With all the division in the country and the world, how can we begin to change if we don’t recognize who we really are?
French philosopher, Pierre Teilhard de Chardin wrote, “We are one, after all, you and I, together we suffer, together exist and forever will recreate one another.”
American-Israeli artist Efrat Cybulkiewicz: “We are more alike than different. We Are One.”
Britain’s Transpersonal psychologist Anita B. Sulser PhD: “All religious and spiritual practices lead to one deep realization: We Are One. All is One.”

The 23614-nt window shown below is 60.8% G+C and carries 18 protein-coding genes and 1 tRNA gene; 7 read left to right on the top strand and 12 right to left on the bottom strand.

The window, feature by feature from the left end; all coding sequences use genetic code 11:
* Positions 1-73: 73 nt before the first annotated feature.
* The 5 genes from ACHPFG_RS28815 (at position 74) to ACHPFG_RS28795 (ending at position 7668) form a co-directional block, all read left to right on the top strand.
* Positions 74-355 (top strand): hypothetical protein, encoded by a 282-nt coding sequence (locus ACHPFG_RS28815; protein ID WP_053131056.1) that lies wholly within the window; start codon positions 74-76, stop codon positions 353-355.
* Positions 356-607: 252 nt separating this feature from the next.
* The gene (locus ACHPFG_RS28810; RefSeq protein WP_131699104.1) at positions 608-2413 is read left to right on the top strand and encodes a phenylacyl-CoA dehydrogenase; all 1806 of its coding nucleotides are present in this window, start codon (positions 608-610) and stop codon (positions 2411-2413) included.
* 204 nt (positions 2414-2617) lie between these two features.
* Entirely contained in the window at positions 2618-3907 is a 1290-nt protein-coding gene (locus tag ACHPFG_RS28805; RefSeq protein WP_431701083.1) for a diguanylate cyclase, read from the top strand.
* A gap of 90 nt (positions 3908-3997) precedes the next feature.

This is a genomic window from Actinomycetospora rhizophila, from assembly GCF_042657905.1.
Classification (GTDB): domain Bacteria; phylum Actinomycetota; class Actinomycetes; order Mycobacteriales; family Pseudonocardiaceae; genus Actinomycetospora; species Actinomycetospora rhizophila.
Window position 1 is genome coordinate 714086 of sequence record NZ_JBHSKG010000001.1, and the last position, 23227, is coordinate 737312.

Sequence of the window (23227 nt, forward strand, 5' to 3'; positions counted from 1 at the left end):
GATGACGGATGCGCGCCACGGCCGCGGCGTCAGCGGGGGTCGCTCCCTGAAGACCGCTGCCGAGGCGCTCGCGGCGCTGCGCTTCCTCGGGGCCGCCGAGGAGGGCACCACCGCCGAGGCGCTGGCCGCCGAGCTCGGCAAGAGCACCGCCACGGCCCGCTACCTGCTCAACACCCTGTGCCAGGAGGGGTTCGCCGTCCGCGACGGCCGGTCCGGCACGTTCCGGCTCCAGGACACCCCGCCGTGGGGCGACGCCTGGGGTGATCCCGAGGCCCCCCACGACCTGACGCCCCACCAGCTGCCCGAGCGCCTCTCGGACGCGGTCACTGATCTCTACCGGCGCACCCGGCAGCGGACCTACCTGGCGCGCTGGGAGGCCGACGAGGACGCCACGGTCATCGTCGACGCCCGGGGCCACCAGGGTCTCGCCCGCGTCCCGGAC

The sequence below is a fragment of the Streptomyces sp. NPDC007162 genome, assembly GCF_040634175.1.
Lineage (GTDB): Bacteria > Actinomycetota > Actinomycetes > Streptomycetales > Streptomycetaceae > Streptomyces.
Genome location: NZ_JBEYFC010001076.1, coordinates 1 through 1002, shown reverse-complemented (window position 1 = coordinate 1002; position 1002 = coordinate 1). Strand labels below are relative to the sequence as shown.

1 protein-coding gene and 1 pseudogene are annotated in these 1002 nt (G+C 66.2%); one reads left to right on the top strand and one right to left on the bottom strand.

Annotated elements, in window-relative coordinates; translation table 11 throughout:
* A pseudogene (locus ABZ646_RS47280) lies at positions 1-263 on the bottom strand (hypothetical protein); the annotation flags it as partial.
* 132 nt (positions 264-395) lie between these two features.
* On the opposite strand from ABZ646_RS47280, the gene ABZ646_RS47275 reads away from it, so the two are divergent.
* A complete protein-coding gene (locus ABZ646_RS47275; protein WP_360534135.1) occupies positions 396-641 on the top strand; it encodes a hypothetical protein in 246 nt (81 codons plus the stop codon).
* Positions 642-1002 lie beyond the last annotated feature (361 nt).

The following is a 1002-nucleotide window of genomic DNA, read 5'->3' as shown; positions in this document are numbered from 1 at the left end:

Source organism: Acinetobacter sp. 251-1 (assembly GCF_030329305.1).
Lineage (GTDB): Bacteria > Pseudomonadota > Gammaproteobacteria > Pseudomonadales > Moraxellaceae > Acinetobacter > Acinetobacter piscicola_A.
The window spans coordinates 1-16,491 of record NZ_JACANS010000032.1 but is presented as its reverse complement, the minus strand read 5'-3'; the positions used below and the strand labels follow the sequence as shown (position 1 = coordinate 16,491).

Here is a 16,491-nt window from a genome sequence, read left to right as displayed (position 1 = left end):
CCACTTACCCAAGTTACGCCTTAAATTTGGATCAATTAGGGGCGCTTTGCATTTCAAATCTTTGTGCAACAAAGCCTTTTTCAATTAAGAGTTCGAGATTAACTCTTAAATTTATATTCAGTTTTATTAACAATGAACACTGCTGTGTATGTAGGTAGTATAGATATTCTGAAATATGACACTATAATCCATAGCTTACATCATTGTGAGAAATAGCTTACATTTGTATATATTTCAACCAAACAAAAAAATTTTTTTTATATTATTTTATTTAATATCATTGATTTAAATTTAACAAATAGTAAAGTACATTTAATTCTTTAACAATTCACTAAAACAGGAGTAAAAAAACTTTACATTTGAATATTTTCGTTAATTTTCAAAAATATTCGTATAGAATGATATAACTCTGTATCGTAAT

Japanese Poet Ryunosuke Satoro: “Individually, we are one drop. Together, we are an ocean.”
Even Disney’s Lion King Part 2 has an original song called, “We are One.”
While this sounds comforting, even spiritual, I never really grasped the empirical truth until now.
Sixty-seven people from around the world came together as part of an experiment. They were individually interviewed about their backgrounds, likes and dislikes. A DNA sample was taken from each, and the results were captured in a remarkable video. The project was initiated by Momondo, a travel fare aggregator. Partnering with Ancestry.com, they launched a campaign in 2016 that became “The DNA Journey.”
Chinese philosopher and father of Taoism, Lao Tzu, understood this oneness in the 6th century. “When you perceive that an act done to another is done to yourself, you have understood the great truth.”